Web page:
Photo by Ruben Rojas/Beautify Earth
FROM THIS EPISODE
Fifteen years ago Justinian Jampol began collecting the art, artifacts and detritus of the daily lives of people from the former Eastern Block.
This was the foundation for the Wende Museum of the Cold War, which now has a collection of 100,000 objects ranging from statues of political leaders and state-sanctioned art to tea towels, restaurant menus, military uniforms and toys like the Pittiplatsch hand puppets beloved by children in former East Germany. It is the largest collection of Soviet-era art and artifacts outside of Europe.
Now Wende -- German for "turning point" or "change" -- has gone through a big change of its own. It has moved from its longtime cramped space in a nondescript office park in Culver City to a permanent home in a space that comes with a nice historic twist: a National Guard Armory built by the US Army in 1949 with, says Jampol, "the explicit purpose of surviving a first strike of Soviet bombs."
With a big assist from many supporters, including art and design book publisher Benedikt Taschen and designer and preservationist Michael Boyd, the concrete bunker-like building has become an open, light-filled, unadorned space with galleries formed by movable partitions.
"Cold War Spaces" at the Wende Museum
Photo by Michael Underwood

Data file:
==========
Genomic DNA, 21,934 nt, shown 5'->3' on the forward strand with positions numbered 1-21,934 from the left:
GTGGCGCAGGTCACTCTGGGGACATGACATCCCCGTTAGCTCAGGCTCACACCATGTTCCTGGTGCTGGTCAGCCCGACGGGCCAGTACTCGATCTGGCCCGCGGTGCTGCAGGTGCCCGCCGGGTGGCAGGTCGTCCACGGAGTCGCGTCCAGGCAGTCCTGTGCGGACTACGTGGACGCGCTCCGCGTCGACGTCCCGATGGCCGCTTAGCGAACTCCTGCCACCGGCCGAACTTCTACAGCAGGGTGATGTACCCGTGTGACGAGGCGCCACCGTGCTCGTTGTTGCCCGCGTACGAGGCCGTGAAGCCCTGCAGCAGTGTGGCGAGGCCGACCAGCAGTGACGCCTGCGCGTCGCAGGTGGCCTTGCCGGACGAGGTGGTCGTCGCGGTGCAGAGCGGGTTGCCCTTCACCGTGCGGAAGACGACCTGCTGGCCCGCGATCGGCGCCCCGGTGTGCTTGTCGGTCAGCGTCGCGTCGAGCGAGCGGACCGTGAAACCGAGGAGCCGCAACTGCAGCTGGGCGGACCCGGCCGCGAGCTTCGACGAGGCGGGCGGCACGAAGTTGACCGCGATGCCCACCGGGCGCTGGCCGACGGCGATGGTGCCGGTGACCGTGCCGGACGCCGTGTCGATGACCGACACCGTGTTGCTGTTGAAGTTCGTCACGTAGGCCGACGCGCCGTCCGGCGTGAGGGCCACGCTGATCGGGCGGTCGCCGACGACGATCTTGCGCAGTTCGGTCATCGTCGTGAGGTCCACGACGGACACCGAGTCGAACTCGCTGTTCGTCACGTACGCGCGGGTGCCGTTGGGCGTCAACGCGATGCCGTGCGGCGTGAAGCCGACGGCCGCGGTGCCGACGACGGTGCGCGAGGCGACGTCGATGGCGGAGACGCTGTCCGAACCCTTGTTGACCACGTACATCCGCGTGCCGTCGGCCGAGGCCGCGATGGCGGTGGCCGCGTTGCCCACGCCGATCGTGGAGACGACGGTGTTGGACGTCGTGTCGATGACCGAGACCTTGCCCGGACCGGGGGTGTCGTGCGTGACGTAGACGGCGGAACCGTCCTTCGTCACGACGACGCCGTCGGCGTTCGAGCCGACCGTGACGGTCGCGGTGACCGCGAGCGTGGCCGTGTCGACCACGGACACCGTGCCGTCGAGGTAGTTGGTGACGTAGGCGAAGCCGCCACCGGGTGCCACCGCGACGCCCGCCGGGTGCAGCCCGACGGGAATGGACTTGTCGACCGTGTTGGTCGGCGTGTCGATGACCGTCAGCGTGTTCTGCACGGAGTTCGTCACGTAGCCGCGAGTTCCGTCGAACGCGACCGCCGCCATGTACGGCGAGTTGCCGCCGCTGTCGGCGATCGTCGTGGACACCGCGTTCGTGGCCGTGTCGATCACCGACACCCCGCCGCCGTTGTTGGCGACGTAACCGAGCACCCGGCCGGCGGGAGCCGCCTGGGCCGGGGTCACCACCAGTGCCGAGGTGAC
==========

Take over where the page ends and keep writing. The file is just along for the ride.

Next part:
The museum's inaugural exhibitions include Cold War Spaces, devoted to "public space, private space, Utopian space, secret space, outer space, etcetera. The show, says chief curator Joes Segal, is intended "to highlight different aspects of socialist life" from politicized public space to bunkers in the East Berlin Metro. It includes black and white photos of some choice Soviet-style brutalist architecture.
So what do former residents of the Soviet Union think about this museum? DnA talks to women who grew up in East Germany, and finds the objects trigger nostalgia for the happy aspects of childhood in an oppressive society that they remember nonetheless as secure and safe.
The Wende Museum's relaunch feels strangely timely, now the US is back in the shadow of the Cold War as a special prosecutor investigates whether the Trump campaign colluded with the Russian government to win the 2016 election.
Justin Jampol promises lectures, programs and workshops that will engage the public in dialogue about past and present.
He told DnA, "the museum has a responsibility and a chance to really be a forum for civic engagement around so many of these themes that directly relate to the Cold War era... Open up a newspaper or look online and it's stories of Russia, North Korea and walls and surveillance and spying. And so these are very Cold War themes but they're contemporary as well."
Justinian Jampol, Founder of the Wende Museum (@wendemuseum)
Joes Segal, Utrecht University / Wende Museum
Antje Weser-Johnson, Deutsche Presse-Agentur
Ines Garstecki, Flowermaid
Angela Thompson, consultant
The Guardian: The Wende Museum opens its doors as the cold war opens another front
The Los Angeles Times explores the 100,000 item collection at the Wende Museum